August could bring rains, but with 20% monsoon deficit

Southwest monsoon has been weak, says IMD Director

July 25, 2019 11:05 pm | Updated 11:05 pm IST - HYDERABAD

A view of Baswapuram pond that has dried up due to rain scarcity in Khammam district.

A view of Baswapuram pond that has dried up due to rain scarcity in Khammam district.

Summer like sultry conditions in twin cities and elsewhere across Telangana are likely to relent this weekend with some rains forecast in 50-60% of area. However, the dry spell will again continue after that. August is giving a glimmer of hope with “normal” monsoon rains, said India Meteorological Department, Hyderabad, Director Y.K. Reddy.

“Southwest monsoon has been weak. We had already forecast a deficit rainfall of 97% but delay in onset of monsoon in June by more than 15 days has affected its progress. We are now projecting a deficit of 38% from earlier 48%,” he explained.

“June was deficit and 10% rainfall was made up this month. Southwest monsoon is the only hope for Telangana as most of its rainfall is received during this season but we are expecting a 20% deficit overall,” said Mr. Reddy.

Lack of rains is also causing dry and sultry conditions to prevail across the State with air-conditioners becoming operational once again in households and business establishments. A single factor cannot be pinpointed for the continuing dry spell, he said, pointing out that the El Nino has been showing a gradual decline over the last two months and could become neutral next month.

‘No drought yet’

“We cannot say El Nino is the only factor which is causing the dry spell. We have had such situations before and although we have not yet reached drought kind of condition, this dry spell is also prevalent in neighbouring regions of Karnataka, Marathwada and others leading to low inflows into the river basins,” he said. The IMD Director said depressions and low pressures in the Bay of Bengal are another means of getting widespread rainfall in TS yet for that to happen these should be formed across the coasts of Andhra Pradesh or Odisha.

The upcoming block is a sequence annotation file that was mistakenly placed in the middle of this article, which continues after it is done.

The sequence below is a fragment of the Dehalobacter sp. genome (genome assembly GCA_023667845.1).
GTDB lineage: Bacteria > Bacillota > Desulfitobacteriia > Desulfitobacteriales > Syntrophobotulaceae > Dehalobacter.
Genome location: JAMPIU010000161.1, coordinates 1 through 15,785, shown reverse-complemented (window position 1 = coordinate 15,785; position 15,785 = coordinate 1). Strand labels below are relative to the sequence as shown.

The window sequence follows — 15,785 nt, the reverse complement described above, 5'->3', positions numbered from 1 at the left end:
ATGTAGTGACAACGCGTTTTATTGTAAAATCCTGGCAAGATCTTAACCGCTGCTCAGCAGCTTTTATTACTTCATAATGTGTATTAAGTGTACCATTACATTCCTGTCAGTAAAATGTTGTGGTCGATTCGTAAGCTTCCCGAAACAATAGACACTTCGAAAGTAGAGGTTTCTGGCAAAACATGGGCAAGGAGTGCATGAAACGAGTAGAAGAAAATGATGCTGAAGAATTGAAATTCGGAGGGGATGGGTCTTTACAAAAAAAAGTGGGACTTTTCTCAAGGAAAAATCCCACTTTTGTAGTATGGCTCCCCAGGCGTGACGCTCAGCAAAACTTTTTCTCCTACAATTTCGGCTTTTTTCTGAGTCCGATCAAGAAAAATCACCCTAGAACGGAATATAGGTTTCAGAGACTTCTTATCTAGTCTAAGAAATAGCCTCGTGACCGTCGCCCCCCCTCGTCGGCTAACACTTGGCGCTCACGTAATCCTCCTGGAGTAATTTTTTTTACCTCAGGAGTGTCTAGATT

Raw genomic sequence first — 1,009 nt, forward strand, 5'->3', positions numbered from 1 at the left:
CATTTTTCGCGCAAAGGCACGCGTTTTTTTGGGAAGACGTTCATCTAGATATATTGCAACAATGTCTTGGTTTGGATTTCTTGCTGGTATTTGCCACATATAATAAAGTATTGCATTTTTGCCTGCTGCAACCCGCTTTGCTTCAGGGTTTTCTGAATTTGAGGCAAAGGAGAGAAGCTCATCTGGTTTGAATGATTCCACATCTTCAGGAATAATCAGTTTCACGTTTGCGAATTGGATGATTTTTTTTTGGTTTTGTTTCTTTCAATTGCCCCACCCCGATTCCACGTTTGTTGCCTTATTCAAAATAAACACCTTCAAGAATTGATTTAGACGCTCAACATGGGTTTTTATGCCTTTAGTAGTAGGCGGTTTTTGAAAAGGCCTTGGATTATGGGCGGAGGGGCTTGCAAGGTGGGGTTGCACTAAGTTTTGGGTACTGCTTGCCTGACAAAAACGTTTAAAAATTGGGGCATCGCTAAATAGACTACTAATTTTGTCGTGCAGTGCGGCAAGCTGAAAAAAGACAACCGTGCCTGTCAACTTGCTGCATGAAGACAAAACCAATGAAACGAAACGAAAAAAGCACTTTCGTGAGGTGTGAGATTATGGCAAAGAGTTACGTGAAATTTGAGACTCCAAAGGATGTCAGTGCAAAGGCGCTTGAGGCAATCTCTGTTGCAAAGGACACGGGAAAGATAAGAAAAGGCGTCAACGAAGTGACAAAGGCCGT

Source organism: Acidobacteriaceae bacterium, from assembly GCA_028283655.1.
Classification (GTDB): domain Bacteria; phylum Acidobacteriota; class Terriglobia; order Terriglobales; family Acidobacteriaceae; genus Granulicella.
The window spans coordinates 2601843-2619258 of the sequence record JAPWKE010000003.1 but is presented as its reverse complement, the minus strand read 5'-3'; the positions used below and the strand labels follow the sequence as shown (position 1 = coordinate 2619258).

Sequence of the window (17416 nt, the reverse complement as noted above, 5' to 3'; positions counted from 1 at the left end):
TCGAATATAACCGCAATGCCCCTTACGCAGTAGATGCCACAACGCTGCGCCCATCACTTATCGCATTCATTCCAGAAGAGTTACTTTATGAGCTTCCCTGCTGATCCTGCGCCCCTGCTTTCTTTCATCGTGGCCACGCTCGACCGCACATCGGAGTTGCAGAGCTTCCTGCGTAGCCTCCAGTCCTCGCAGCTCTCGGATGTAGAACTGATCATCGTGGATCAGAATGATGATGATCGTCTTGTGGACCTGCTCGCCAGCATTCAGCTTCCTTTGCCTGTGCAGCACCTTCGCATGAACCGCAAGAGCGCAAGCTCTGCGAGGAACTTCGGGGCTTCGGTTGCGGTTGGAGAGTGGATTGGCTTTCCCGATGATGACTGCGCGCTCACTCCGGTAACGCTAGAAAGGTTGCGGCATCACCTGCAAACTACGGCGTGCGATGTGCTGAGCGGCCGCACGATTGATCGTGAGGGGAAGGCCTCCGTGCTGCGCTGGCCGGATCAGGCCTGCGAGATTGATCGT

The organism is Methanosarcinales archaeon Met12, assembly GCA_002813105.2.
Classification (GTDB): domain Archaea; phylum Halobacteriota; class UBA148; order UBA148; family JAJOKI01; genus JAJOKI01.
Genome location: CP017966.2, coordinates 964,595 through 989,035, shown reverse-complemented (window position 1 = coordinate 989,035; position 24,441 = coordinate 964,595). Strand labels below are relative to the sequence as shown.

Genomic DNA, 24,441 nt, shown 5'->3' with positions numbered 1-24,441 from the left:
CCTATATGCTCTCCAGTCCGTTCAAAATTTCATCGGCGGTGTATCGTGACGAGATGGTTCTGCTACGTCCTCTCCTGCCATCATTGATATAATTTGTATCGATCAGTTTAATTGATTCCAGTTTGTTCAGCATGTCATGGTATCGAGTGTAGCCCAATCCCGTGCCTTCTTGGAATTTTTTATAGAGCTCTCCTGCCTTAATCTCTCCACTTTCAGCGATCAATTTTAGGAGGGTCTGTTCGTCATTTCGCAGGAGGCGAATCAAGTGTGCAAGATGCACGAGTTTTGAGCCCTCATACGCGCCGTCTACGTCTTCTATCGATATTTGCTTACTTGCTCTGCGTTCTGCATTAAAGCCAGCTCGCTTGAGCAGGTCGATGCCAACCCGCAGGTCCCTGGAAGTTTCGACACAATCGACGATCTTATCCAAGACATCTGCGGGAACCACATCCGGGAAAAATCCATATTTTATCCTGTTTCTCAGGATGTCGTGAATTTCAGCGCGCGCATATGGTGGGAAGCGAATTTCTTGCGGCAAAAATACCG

“During the monsoon we usually have four to five depressions or low pressures every month. Last week’s low pressure went off towards north and Bihar so we could not benefit. Another one is currently forming near West Bengal,” he revealed.

Telangana and Hyderabad cannot expect to benefit from the North-east monsoon expected from October onwards because the beneficiary regions are Tamil Nadu, Rayalaseema and south coastal AP. “TS and Hyderabad will be receiving only 15% of the rainfall during that period,” he explained.

The ongoing heavy rains in certain States like Kerala is explained as “pulse propagation of monsoon” where such heavy rain bursts occur in certain places during this period. Heavy downpours within a limited time in certain areas is attributed to vagaries of climate change.

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